References[edit]

  1. ^ http://www.understandingwar.org/user/kkagan
  2. ^ a b https://foreignpolicy.com/articles/2009/08/10/why_the_taliban_are_winning_for_now?page=0,2
  3. ^ Bender, Ryan (2009-10-11). "Husband and Wife take center stage in debate on Afghanistan". Boston Globe. Retrieved 2007-01-19. 
  4. ^ Margolick, David (2010-01-22). "David Margolick: Resurgence of Neoconservatism". Newsweek. Retrieved 2016-03-27. 
  5. ^ "Paid Notice: Deaths KESSLER, FRANCES E. (STEIN)". New York Times. 1997-11-04. Retrieved 2016-03-27. 
  6. ^ "Scholars and Fellows". American Enterprise Institute. November 2010. Retrieved 2010-11-12. 
  7. ^ "Fellows and Alumni". Harvard University. November 2010. Archived from the original on 2010-10-23. Retrieved 2010-11-14. 
  8. ^ Anderson, Gary (2009-08-23). "Wrapping up operations in Iraq". Washington Times. Retrieved 2010-09-19.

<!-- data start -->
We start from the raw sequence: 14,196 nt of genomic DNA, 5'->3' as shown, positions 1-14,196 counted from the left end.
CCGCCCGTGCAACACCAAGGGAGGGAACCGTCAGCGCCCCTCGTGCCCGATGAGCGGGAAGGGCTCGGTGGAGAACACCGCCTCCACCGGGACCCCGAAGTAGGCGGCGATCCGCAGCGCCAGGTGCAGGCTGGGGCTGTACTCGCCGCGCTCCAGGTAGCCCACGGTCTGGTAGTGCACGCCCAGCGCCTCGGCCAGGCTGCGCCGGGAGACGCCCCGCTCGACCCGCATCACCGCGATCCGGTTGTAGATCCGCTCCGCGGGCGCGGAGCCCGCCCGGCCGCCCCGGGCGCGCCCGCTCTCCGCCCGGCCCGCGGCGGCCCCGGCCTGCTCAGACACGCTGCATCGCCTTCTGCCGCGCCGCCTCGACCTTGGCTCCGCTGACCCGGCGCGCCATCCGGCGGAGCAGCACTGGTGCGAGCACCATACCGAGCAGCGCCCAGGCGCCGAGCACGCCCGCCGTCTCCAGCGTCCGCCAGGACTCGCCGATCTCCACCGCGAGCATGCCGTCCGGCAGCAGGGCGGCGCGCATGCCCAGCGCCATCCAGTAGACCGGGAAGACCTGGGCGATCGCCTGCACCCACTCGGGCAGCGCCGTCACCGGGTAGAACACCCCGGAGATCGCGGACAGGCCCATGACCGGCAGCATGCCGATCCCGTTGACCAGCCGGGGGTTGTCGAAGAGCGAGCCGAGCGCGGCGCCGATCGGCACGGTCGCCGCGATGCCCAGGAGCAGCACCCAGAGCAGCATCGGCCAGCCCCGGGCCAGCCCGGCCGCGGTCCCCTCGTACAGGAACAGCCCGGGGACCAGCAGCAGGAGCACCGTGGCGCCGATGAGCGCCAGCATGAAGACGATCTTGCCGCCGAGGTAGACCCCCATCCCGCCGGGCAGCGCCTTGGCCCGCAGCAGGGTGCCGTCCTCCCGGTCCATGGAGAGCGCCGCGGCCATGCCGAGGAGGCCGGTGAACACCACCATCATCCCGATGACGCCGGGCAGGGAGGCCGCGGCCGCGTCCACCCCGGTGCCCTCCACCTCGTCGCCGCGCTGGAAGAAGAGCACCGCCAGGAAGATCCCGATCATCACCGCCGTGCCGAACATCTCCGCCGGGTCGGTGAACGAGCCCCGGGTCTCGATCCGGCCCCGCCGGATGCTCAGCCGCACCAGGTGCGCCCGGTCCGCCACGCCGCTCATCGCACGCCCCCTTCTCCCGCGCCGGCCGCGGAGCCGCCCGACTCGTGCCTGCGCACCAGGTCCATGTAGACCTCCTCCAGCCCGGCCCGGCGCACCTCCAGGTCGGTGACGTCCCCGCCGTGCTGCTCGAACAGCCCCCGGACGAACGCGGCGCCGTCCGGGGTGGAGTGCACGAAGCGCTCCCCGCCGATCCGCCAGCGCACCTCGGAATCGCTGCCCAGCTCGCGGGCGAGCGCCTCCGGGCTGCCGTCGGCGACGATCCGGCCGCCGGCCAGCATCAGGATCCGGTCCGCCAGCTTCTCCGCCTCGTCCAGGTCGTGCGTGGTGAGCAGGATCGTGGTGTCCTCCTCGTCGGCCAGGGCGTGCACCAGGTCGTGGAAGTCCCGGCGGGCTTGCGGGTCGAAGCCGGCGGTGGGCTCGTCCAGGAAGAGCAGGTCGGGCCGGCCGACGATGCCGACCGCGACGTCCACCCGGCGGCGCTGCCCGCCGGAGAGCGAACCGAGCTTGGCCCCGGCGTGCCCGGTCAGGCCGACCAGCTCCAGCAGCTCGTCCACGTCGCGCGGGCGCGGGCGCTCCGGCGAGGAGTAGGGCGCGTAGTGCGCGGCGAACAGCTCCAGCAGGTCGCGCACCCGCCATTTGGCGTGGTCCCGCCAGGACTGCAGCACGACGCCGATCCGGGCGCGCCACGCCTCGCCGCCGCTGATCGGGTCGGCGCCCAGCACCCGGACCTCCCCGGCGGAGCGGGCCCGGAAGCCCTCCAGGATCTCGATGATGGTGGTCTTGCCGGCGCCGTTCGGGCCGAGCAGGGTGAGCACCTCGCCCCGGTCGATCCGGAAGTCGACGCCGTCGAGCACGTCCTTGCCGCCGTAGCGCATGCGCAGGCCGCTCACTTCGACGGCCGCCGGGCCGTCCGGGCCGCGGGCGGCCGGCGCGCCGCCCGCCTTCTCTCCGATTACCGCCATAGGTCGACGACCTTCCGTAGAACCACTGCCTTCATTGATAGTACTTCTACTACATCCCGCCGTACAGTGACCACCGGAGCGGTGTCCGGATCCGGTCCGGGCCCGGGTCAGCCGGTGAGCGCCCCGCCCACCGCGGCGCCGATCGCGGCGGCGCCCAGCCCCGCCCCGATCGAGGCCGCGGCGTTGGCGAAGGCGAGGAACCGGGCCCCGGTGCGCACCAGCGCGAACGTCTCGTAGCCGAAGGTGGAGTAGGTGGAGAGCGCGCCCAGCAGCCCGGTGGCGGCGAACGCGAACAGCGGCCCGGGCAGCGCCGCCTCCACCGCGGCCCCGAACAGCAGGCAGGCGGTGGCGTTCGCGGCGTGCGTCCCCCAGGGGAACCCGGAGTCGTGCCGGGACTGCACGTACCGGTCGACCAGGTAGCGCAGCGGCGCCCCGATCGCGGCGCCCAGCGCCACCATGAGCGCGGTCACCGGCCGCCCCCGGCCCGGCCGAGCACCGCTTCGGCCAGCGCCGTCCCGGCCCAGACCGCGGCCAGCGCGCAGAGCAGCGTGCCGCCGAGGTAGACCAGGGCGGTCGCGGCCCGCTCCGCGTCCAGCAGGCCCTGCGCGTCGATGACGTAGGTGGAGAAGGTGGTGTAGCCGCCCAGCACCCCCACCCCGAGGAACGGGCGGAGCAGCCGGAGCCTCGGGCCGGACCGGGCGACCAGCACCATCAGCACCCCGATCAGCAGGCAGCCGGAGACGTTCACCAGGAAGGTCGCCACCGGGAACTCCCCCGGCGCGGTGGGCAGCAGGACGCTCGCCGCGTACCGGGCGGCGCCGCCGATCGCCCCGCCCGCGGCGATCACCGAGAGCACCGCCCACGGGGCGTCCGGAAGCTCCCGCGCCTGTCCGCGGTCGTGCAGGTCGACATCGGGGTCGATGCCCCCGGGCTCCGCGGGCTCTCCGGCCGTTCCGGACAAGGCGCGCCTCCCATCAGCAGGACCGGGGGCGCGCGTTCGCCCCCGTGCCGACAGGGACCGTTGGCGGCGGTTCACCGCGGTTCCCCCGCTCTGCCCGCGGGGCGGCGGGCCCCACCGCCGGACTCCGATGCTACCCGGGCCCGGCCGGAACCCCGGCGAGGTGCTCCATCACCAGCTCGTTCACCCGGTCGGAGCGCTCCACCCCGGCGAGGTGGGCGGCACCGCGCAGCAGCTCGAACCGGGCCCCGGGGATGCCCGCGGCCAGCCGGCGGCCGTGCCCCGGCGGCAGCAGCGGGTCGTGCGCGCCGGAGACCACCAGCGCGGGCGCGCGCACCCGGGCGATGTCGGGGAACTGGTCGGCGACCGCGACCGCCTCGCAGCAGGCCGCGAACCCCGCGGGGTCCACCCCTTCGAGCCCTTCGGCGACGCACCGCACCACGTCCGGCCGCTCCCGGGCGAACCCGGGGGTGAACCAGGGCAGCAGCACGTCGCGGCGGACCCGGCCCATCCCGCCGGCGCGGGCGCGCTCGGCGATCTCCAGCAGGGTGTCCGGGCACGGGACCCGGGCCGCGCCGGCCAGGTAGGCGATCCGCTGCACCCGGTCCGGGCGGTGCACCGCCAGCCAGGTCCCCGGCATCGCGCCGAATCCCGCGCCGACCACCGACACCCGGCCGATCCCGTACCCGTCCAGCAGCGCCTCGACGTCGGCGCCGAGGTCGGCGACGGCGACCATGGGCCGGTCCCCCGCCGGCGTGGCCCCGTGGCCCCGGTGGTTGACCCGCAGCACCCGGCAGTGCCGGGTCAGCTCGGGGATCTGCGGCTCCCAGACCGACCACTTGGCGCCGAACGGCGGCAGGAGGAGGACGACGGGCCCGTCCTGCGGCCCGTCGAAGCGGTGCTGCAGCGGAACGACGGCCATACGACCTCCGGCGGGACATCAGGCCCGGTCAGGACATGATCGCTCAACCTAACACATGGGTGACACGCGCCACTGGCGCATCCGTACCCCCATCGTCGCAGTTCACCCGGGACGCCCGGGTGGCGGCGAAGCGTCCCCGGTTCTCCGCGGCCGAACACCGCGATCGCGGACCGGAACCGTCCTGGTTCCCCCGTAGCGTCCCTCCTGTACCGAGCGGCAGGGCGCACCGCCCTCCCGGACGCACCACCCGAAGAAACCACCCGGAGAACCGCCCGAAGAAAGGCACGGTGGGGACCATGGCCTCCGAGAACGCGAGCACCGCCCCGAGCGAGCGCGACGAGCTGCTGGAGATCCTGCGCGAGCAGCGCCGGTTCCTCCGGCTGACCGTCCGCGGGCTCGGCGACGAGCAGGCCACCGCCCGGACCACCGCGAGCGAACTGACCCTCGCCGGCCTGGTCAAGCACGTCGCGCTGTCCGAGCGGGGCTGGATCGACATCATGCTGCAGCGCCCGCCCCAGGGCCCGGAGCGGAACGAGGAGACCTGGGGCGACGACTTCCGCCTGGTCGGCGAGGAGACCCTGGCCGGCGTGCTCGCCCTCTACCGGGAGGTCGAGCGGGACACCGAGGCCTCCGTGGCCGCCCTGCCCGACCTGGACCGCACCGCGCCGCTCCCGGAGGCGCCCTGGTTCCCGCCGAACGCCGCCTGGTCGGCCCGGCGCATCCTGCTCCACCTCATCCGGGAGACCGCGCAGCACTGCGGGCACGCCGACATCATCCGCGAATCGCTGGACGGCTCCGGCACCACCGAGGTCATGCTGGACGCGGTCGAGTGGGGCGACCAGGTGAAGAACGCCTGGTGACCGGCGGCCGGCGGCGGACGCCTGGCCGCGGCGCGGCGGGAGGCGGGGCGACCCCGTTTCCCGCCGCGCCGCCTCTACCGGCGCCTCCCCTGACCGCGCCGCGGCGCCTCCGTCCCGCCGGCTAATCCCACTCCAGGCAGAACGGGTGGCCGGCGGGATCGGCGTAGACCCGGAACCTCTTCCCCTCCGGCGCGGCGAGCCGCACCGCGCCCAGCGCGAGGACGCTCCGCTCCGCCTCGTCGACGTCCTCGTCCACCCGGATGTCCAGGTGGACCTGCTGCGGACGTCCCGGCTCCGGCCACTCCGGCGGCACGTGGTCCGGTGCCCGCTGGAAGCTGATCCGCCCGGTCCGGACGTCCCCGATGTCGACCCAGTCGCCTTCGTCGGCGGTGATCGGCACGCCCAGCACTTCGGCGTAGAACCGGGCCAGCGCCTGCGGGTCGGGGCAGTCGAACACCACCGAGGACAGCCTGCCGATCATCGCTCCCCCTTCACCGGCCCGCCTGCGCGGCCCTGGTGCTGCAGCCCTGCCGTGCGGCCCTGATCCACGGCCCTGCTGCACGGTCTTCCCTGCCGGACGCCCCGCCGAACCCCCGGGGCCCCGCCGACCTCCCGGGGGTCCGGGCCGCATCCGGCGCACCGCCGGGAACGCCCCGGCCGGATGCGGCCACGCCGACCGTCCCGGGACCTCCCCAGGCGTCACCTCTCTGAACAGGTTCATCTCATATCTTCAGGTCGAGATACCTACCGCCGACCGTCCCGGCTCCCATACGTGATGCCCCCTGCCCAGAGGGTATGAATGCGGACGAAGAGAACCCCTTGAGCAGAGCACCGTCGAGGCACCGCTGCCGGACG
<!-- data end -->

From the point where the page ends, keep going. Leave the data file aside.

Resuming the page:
9. ^ Kagan, Kimberly (2008-01-26). "Don’t Short-Circuit the Surge". WSJ. Retrieved 2010-10-19. 
  10. ^ Kagan, Kimberly (2009-03-13). "How to Surge the Taliban". New York Times. Retrieved 2010-10-19. 
  11. ^ Kagan, Kimberly (2009-08-10). "Why the Taliban are Winning--For Now". Foreign Policy. Retrieved 2010-11-07. 
  12. ^ "Staff Bios". Institute for the Study of War. November 2010. Retrieved 2010-11-12. 
  13. ^ "About Us". Institute for the Study of War. December 2010. Retrieved 2010-10-12. 
  14. ^ "Iraq’s Political Crisis with Kimberly Kagan and Samir Sumaidaie". Institute for the Study of War. May 25, 2010. Retrieved 2010-11-12. 
  15. ^ "Prospects for Afghanistan's Future: Assessing the Outcome of the Afghan Presidential Election". Brookings Institution. August 25, 2009. Retrieved 2010-11-11. 
  16. ^ ""The Surge: the Untold Story" (never-before-seen interviews)". Institute for the Study of War. November 9, 2010. Retrieved 2010-10-12. 

External links[edit]